New Jersey-based AllGood Entertainment Inc say their agreement prevents Jackson from doing any other live shows before the reunion, so to enhance the value of his involvement in their production presumably (or perhaps because of fears the faltering Jacko will turn out to be shit when he takes to the stage, hindering ticket sales for their planned show). AllGood's Managing Partner Patrick Allocco says his company issued a cease and desist on Jackson when word of his plans for the O2 residency came to light, but that Jackson's people have refused to negotiate. He added: "As of right now we've gotten zero cooperation from anyone, [Jacko manager] Frank DeLeo refuses to honour our agreement and that's why we're filing a lawsuit by week's end".

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A US judge in Arizona has ruled that journalists will be allowed into an upcoming Lil Wayne court hearing, but TV cameras will not, because he doesn't want the hip hopper's trial to descend into a "media circus". The court case in question relates to drug charges the rapper faces in the state, relating to a search of his tour bus back in January 2008. It's a different trial to that considered 2007 drugs and weapon charges that kicked off in New York last month. I do hope you're keeping up with all this.

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Morrissey was forced to cancel his show set to take place at the Royal Albert Hall last night after being taken unwell and advised not to perform. A statement was released saying: "Event organisers would like to apologise to his fans for the disappointment but he is unable to perform and on doctor's orders has been told to rest".

Promoters have advised disappointed fans to keep hold of their tickets, but have not as yet announced a replacement date.

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Jane's Addiction man Perry Farrell had to be taken to hospital following a gig in Atlanta on Sunday, after he tore a calf muscle during a performance at the Lakewood Amphitheatre. He stayed on to complete the set after sustaining the injury, but was examined at the Atlanta Medical Centre once the concert was over, and was there advised by doctors to stay off his leg for several days. He's a bit rock and roll, though, and word was he was still planning to perform at the band's date in Austin last night. Perhaps he was planning to do it sitting down.

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Former pop star Katie Price (aka Jordan) and glamour model Peter Andre have announced that they are to end their marriage after three and a half years. You might scoff, but to be fair, it was difficult to see where their relationship could go after they failed to crack America in the latest series of their ITV2 reality TV show.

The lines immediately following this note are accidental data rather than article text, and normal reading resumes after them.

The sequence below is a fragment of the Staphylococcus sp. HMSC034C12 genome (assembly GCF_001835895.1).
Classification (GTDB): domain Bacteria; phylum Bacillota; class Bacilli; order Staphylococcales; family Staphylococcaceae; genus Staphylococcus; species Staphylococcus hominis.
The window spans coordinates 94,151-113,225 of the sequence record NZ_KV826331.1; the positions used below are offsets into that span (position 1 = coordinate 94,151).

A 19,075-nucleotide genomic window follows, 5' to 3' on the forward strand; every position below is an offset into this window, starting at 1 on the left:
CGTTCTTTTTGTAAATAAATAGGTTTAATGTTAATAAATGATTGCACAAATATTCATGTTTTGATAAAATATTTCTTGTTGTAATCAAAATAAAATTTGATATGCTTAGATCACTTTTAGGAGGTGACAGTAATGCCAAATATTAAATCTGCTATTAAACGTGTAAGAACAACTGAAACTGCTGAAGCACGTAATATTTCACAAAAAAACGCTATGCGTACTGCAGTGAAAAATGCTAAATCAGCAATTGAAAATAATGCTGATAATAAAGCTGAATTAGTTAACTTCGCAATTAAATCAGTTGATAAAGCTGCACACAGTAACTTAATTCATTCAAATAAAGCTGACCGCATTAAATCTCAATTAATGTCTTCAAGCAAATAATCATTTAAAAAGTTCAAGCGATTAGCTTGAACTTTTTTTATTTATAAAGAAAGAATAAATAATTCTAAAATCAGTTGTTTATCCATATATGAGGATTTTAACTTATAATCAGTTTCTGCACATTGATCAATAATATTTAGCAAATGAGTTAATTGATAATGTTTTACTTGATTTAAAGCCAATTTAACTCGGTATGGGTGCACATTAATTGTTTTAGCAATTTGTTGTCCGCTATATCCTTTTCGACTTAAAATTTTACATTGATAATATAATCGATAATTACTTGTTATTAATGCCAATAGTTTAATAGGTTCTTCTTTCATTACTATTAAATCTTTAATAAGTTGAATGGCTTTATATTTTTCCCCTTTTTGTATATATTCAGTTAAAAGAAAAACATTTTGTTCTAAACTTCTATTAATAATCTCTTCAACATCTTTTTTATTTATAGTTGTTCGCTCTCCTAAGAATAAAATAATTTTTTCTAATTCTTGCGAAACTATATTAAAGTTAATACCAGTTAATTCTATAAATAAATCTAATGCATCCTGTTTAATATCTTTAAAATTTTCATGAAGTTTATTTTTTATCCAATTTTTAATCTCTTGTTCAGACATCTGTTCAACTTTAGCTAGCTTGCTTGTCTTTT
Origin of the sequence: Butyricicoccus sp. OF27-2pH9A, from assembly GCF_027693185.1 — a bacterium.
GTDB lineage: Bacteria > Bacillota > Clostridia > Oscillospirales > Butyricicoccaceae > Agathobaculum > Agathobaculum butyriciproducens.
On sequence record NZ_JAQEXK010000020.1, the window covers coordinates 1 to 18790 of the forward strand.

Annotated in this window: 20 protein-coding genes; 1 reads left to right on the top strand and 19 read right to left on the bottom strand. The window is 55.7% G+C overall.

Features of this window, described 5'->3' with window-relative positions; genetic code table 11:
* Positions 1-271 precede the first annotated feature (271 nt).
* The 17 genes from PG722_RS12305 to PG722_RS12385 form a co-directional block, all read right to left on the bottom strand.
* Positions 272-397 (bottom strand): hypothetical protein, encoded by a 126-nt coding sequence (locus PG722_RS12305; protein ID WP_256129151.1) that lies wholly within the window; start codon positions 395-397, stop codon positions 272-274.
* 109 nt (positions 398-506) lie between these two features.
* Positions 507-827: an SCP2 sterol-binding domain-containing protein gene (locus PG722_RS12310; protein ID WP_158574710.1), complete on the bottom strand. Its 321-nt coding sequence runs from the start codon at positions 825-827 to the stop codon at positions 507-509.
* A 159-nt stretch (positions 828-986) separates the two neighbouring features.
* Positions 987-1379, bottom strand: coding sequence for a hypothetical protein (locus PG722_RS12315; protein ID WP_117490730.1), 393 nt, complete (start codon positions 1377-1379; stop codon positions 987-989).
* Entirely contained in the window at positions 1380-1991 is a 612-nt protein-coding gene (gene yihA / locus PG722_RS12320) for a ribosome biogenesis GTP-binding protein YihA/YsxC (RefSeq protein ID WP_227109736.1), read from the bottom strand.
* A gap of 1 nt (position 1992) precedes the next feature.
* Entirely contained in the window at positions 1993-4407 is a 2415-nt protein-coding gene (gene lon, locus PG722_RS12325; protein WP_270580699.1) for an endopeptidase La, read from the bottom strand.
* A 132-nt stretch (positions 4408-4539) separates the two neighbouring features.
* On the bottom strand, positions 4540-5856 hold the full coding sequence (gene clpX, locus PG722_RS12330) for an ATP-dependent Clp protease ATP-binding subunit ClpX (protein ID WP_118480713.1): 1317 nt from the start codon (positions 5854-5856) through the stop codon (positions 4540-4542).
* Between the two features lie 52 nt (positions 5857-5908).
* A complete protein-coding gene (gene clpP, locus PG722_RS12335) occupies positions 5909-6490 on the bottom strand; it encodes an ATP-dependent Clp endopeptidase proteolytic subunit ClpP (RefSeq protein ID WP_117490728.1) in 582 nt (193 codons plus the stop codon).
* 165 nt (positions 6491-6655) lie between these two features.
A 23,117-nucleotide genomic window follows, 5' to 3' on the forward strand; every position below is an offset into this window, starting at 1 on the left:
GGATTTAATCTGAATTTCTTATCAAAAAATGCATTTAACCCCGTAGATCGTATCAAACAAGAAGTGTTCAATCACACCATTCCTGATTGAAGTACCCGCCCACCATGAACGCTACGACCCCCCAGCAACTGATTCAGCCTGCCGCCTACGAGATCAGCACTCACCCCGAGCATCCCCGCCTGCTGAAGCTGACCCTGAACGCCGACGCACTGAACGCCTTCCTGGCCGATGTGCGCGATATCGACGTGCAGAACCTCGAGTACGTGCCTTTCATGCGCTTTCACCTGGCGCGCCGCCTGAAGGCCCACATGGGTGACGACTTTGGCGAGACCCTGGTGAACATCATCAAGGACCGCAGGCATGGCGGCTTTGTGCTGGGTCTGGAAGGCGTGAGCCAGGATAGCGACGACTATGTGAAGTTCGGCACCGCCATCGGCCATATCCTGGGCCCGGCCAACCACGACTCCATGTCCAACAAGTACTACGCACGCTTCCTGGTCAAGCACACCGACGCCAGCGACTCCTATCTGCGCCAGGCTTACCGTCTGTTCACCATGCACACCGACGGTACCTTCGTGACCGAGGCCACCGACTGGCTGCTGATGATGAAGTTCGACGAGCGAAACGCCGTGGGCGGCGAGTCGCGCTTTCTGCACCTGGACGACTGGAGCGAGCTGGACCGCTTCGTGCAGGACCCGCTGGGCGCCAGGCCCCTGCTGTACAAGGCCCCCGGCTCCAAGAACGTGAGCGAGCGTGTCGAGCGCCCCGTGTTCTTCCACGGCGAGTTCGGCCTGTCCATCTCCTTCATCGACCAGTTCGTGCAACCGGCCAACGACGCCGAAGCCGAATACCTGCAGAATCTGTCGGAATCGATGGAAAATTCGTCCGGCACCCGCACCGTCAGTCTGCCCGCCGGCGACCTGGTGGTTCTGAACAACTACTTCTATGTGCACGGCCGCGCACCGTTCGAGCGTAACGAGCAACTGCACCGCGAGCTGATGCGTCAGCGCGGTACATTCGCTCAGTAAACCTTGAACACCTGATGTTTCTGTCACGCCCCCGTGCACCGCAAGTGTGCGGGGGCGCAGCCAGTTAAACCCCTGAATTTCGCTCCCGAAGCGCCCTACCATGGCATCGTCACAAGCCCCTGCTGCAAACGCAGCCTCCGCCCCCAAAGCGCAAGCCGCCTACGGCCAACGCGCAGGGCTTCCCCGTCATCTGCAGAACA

The split comes just hours after pictures of Price and a man who wasn't Andre at a nightclub in Bristol appeared in the press. A statement from the couple's management company said: "[They] have both requested that the media respect their families' privacy at this difficult time".

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Irv Gotti, boss at The Inc Records (formerly Murder Inc), has said that he plans to drop Ashanti, who has become one of the labels biggest names since signing to them in 2002, because she and the mogul have grown apart.

Gotti told MTV: "Our relationship has run its course. We're in two totally different places. We don't really speak or talk and it's sad, but in another way it's like it's all good. She needs some guidance, but she's not thinking that and honestly, I'm going to drop her".

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Same Difference have become the latest 'X Factor' finalists to be dropped by Simon Cowell, following Leon Jackson who had his contract terminated in March.

The brother/sister pop duo signed to Cowell's SyCo label in 2008 after finishing third in the fourth series of 'X Factor', but were dropped last week due to poor sales of their album, 'Pop', and the single released from it, 'We R One'. They say Cowell was wrong to drop them, even though they're really embarrassingly bad and no one bought their terrible records. Well, they only said the first bit, I added the rest myself. They actually think they're songs are quite good. They are wrong.

Speaking to The News, the brother half Sean Smith said: "We still think there were four or five more great songs on the album that could have been singles and helped to sell a lot more copies of the album, but that's the music industry".

Meanwhile his sister Sarah said: "It's not a bad thing actually. Now we can take our album to Asia or Australia where pop music is particularly thriving. We can do what we want because our management doesn't have to run everything past SyCo".

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Balkan folk duo A Hawk And A Hacksaw will be in the UK for a whole load of live shows this summer to promote their new album, 'Délivrance', which is due for release via The Leaf Label on 18 May.

Tour dates:

16 Jun: Brighton, Duke Of York's Picturehouse
17 Jun: Bristol, Fiddlers Club
18 Jun: London, Cecil Sharp House
19 Jun: Gateshead, Baltic
20 Jun: Stirling, Tolbooth
21 Jun: Glasgow, The Arches
22 Jun: Manchester, The Ruby Lounge
23 Jun: Birmingham, Hare & Hounds